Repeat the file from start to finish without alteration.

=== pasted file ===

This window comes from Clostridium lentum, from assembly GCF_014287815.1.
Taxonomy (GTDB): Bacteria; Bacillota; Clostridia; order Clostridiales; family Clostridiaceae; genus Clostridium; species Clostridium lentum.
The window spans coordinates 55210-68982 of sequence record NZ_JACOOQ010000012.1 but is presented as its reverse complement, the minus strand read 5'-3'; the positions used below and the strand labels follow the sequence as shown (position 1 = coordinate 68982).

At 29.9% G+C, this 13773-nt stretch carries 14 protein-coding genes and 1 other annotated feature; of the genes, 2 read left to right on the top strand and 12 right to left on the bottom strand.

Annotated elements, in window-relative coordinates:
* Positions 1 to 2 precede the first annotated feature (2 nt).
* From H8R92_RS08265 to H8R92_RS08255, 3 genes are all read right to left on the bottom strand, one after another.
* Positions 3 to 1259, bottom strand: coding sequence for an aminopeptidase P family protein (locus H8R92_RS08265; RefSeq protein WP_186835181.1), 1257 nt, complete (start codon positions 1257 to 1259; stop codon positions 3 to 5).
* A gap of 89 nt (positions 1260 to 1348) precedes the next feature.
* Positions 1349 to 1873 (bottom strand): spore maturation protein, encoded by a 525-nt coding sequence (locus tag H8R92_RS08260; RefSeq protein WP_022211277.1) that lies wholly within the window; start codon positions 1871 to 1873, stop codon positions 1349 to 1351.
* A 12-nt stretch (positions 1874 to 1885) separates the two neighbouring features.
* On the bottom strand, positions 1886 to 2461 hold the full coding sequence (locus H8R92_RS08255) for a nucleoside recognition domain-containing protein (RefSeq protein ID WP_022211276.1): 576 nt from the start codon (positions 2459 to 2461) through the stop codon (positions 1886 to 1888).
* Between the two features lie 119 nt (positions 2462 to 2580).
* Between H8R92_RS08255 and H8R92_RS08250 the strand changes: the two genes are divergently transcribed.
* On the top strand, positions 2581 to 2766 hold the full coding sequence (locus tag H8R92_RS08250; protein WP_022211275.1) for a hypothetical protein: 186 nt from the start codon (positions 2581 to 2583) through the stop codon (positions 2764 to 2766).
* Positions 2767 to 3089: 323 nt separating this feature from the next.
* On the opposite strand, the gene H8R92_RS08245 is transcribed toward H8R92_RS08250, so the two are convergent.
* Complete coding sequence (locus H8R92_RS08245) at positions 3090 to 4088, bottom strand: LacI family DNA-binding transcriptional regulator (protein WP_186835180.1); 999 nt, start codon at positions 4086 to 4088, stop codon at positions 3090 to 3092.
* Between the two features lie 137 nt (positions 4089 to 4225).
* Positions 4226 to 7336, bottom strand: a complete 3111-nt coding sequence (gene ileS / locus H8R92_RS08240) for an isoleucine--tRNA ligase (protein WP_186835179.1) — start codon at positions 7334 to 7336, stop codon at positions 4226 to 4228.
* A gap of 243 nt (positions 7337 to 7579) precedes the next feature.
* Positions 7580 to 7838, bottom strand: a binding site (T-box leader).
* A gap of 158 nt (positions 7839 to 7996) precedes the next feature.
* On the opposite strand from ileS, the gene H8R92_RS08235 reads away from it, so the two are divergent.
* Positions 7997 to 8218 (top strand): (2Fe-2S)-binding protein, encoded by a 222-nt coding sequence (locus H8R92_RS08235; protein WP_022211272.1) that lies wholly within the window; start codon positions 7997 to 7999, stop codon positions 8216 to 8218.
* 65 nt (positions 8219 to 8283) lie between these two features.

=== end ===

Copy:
This window comes from Clostridium lentum, from assembly GCF_014287815.1.
Taxonomy (GTDB): Bacteria; Bacillota; Clostridia; order Clostridiales; family Clostridiaceae; genus Clostridium; species Clostridium lentum.
The window spans coordinates 55210-68982 of sequence record NZ_JACOOQ010000012.1 but is presented as its reverse complement, the minus strand read 5'-3'; the positions used below and the strand labels follow the sequence as shown (position 1 = coordinate 68982).

At 29.9% G+C, this 13773-nt stretch carries 14 protein-coding genes and 1 other annotated feature; of the genes, 2 read left to right on the top strand and 12 right to left on the bottom strand.

Annotated elements, in window-relative coordinates:
* Positions 1 to 2 precede the first annotated feature (2 nt).
* From H8R92_RS08265 to H8R92_RS08255, 3 genes are all read right to left on the bottom strand, one after another.
* Positions 3 to 1259, bottom strand: coding sequence for an aminopeptidase P family protein (locus H8R92_RS08265; RefSeq protein WP_186835181.1), 1257 nt, complete (start codon positions 1257 to 1259; stop codon positions 3 to 5).
* A gap of 89 nt (positions 1260 to 1348) precedes the next feature.
* Positions 1349 to 1873 (bottom strand): spore maturation protein, encoded by a 525-nt coding sequence (locus tag H8R92_RS08260; RefSeq protein WP_022211277.1) that lies wholly within the window; start codon positions 1871 to 1873, stop codon positions 1349 to 1351.
* A 12-nt stretch (positions 1874 to 1885) separates the two neighbouring features.
* On the bottom strand, positions 1886 to 2461 hold the full coding sequence (locus H8R92_RS08255) for a nucleoside recognition domain-containing protein (RefSeq protein ID WP_022211276.1): 576 nt from the start codon (positions 2459 to 2461) through the stop codon (positions 1886 to 1888).
* Between the two features lie 119 nt (positions 2462 to 2580).
* Between H8R92_RS08255 and H8R92_RS08250 the strand changes: the two genes are divergently transcribed.
* On the top strand, positions 2581 to 2766 hold the full coding sequence (locus tag H8R92_RS08250; protein WP_022211275.1) for a hypothetical protein: 186 nt from the start codon (positions 2581 to 2583) through the stop codon (positions 2764 to 2766).
* Positions 2767 to 3089: 323 nt separating this feature from the next.
* On the opposite strand, the gene H8R92_RS08245 is transcribed toward H8R92_RS08250, so the two are convergent.
* Complete coding sequence (locus H8R92_RS08245) at positions 3090 to 4088, bottom strand: LacI family DNA-binding transcriptional regulator (protein WP_186835180.1); 999 nt, start codon at positions 4086 to 4088, stop codon at positions 3090 to 3092.
* Between the two features lie 137 nt (positions 4089 to 4225).
* Positions 4226 to 7336, bottom strand: a complete 3111-nt coding sequence (gene ileS / locus H8R92_RS08240) for an isoleucine--tRNA ligase (protein WP_186835179.1) — start codon at positions 7334 to 7336, stop codon at positions 4226 to 4228.
* A gap of 243 nt (positions 7337 to 7579) precedes the next feature.
* Positions 7580 to 7838, bottom strand: a binding site (T-box leader).
* A gap of 158 nt (positions 7839 to 7996) precedes the next feature.
* On the opposite strand from ileS, the gene H8R92_RS08235 reads away from it, so the two are divergent.
* Positions 7997 to 8218 (top strand): (2Fe-2S)-binding protein, encoded by a 222-nt coding sequence (locus H8R92_RS08235; protein WP_022211272.1) that lies wholly within the window; start codon positions 7997 to 7999, stop codon positions 8216 to 8218.
* 65 nt (positions 8219 to 8283) lie between these two features.